CBS: Don’t forget Grenadewalker, too

posted at 1:25 pm on October 14, 2011 by Ed Morrissey

Well, here’s CBS’ Sharyl Attkisson again, being all unreasonable by reporting that the ATF let thousands of grenades cross the border into Mexico at roughly the same time the Mexican drug cartels were using grenades to blow up a casino and kill dozens of people. But hey, it’s not as if they could have stopped Jean Baptiste Kingery, right? Er …

CBS News investigative correspondent Sharyl Attkisson, who has reported on this story from the beginning, said on “The Early Show” that the investigation into the Bureau of Alcohol, Tobacco, Firearms and Explosives (ATF)’s so-called “Fast and Furious” operation branches out to a case involving grenades. Sources tell her a suspect was left to traffic and manufacture them for Mexican drug cartels.

Police say Jean Baptiste Kingery, a U.S. citizen, was a veritable grenade machine. He’s accused of smuggling parts for as many as 2,000 grenades into Mexico for killer drug cartels — sometimes under the direct watch of U.S. law enforcement.

Law enforcement sources say Kingery could have been prosecuted in the U.S. twice for violating export control laws, but that, each time, prosecutors in Arizona refused to make a case.

CBS describes this as a “new twist,” but that’s not completely true. The grenade trade first came to light in July, although in a different context.  A former CIA agent said that the Obama administration sold weapons directly to the Zetas cartel, including grenades and other military weaponry.  The implication seemed to be that the State Department was playing on the side of the Zetas while the ATF and DoJ’s programs ended up benefiting the Sinaloa cartel, which would be about as inept and incoherent a strategy for stabilizing Mexico as anyone could imagine.

In this case, though, the ATF also allowed thousands of grenades to cross the border rather than stop the man trafficking them, even as grenades became the weapon of choice for the cartels.  Why?  Most people following Fast & Furious assume that the Obama administration wanted to discredit gun sellers as a means to build support for tougher gun-control laws, which certainly seems to be the only reason to let those guns get into the hands of the cartels — especially without letting the Mexican government in on the operation.  That doesn’t fit with grenades, though; to my knowledge, there isn’t a movement in the US to allow law-abiding citizens to stock up on pineapple poppers.  Why not stop Kingery?  You’ll love this answer:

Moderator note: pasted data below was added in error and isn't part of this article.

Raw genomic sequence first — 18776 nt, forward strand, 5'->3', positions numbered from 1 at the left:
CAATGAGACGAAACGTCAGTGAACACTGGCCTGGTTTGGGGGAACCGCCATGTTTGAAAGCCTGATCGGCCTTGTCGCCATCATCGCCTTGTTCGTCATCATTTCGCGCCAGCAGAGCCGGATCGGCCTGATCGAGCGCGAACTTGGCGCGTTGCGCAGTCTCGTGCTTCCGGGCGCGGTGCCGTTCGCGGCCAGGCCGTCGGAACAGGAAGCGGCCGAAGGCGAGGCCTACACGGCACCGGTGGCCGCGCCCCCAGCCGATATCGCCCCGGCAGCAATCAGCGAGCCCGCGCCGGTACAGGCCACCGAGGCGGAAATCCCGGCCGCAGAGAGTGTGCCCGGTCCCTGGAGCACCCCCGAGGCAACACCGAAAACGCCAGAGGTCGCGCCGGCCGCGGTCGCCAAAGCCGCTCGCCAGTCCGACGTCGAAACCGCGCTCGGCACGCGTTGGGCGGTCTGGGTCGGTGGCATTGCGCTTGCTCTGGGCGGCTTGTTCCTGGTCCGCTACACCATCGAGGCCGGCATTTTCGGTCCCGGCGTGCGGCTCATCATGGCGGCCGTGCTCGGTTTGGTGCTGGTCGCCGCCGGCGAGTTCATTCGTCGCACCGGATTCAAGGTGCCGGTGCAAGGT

The prosecutors — already the target of controversy for overseeing “Fast and Furious,” wouldn’t comment on the grenades case. U.S. Attorney Dennis Burke recently resigned and his assistant, Emory Hurley, has been transferred. Sources say Hurley is the one who let Kingery go, saying grenade parts are “novelty items” and the case “lacked jury appeal.”

Novelty parts?  Remind me not to get into a practical-joke contest with Emory Hurley.  The Mexican government ended up shutting down Kingery’s whoopie-cushion business with parts for a thousand grenades, and reportedly admitted to training the cartels to build the grenades themselves.

If it’s unreasonable to report on this story, is it at least reasonable to ask whether the ATF had a policy to arm one cartel as a matter of policy?  Because that’s the only rational reason I can see for allowing grenade trafficking to continue while merely watching from the sidelines.

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